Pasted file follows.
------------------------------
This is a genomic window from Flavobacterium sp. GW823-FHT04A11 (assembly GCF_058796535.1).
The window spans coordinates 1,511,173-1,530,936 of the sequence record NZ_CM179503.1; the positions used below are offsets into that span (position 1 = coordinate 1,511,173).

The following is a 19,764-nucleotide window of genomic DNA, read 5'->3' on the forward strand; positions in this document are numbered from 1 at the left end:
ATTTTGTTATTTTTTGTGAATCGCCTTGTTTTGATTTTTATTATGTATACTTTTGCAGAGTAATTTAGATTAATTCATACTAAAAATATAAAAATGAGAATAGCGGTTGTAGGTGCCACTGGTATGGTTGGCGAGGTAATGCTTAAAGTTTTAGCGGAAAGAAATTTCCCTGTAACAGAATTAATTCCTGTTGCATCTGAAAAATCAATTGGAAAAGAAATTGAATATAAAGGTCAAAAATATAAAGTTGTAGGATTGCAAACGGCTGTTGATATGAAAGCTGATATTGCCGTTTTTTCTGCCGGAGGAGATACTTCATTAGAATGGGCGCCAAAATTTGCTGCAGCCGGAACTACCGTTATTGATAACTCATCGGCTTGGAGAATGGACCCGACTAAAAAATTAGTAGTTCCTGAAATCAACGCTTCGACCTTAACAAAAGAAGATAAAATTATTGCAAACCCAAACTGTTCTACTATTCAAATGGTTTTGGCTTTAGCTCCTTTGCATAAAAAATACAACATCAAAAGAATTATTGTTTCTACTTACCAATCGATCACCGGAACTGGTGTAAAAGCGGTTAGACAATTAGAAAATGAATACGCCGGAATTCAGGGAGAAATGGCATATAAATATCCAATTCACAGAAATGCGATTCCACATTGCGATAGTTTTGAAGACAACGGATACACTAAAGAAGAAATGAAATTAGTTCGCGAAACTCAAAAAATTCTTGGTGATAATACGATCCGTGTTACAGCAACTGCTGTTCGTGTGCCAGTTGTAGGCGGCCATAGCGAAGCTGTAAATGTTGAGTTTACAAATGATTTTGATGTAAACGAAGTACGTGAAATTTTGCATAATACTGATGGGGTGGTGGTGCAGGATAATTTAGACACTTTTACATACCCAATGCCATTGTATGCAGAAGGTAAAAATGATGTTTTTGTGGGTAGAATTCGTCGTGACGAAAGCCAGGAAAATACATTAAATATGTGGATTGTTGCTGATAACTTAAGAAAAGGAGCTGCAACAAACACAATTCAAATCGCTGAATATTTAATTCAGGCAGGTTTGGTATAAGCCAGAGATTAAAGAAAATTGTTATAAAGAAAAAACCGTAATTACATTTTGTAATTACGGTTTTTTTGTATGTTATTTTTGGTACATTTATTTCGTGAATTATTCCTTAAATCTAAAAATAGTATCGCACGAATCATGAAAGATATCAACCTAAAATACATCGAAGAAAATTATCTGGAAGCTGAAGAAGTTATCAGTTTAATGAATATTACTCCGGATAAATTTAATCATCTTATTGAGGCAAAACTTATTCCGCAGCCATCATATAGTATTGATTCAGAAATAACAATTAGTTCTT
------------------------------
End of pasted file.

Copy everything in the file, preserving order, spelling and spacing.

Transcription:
This is a genomic window from Flavobacterium sp. GW823-FHT04A11 (assembly GCF_058796535.1).
The window spans coordinates 1,511,173-1,530,936 of the sequence record NZ_CM179503.1; the positions used below are offsets into that span (position 1 = coordinate 1,511,173).

The following is a 19,764-nucleotide window of genomic DNA, read 5'->3' on the forward strand; positions in this document are numbered from 1 at the left end:
ATTTTGTTATTTTTTGTGAATCGCCTTGTTTTGATTTTTATTATGTATACTTTTGCAGAGTAATTTAGATTAATTCATACTAAAAATATAAAAATGAGAATAGCGGTTGTAGGTGCCACTGGTATGGTTGGCGAGGTAATGCTTAAAGTTTTAGCGGAAAGAAATTTCCCTGTAACAGAATTAATTCCTGTTGCATCTGAAAAATCAATTGGAAAAGAAATTGAATATAAAGGTCAAAAATATAAAGTTGTAGGATTGCAAACGGCTGTTGATATGAAAGCTGATATTGCCGTTTTTTCTGCCGGAGGAGATACTTCATTAGAATGGGCGCCAAAATTTGCTGCAGCCGGAACTACCGTTATTGATAACTCATCGGCTTGGAGAATGGACCCGACTAAAAAATTAGTAGTTCCTGAAATCAACGCTTCGACCTTAACAAAAGAAGATAAAATTATTGCAAACCCAAACTGTTCTACTATTCAAATGGTTTTGGCTTTAGCTCCTTTGCATAAAAAATACAACATCAAAAGAATTATTGTTTCTACTTACCAATCGATCACCGGAACTGGTGTAAAAGCGGTTAGACAATTAGAAAATGAATACGCCGGAATTCAGGGAGAAATGGCATATAAATATCCAATTCACAGAAATGCGATTCCACATTGCGATAGTTTTGAAGACAACGGATACACTAAAGAAGAAATGAAATTAGTTCGCGAAACTCAAAAAATTCTTGGTGATAATACGATCCGTGTTACAGCAACTGCTGTTCGTGTGCCAGTTGTAGGCGGCCATAGCGAAGCTGTAAATGTTGAGTTTACAAATGATTTTGATGTAAACGAAGTACGTGAAATTTTGCATAATACTGATGGGGTGGTGGTGCAGGATAATTTAGACACTTTTACATACCCAATGCCATTGTATGCAGAAGGTAAAAATGATGTTTTTGTGGGTAGAATTCGTCGTGACGAAAGCCAGGAAAATACATTAAATATGTGGATTGTTGCTGATAACTTAAGAAAAGGAGCTGCAACAAACACAATTCAAATCGCTGAATATTTAATTCAGGCAGGTTTGGTATAAGCCAGAGATTAAAGAAAATTGTTATAAAGAAAAAACCGTAATTACATTTTGTAATTACGGTTTTTTTGTATGTTATTTTTGGTACATTTATTTCGTGAATTATTCCTTAAATCTAAAAATAGTATCGCACGAATCATGAAAGATATCAACCTAAAATACATCGAAGAAAATTATCTGGAAGCTGAAGAAGTTATCAGTTTAATGAATATTACTCCGGATAAATTTAATCATCTTATTGAGGCAAAACTTATTCCGCAGCCATCATATAGTATTGATTCAGAAATAACAATTAGTTCTT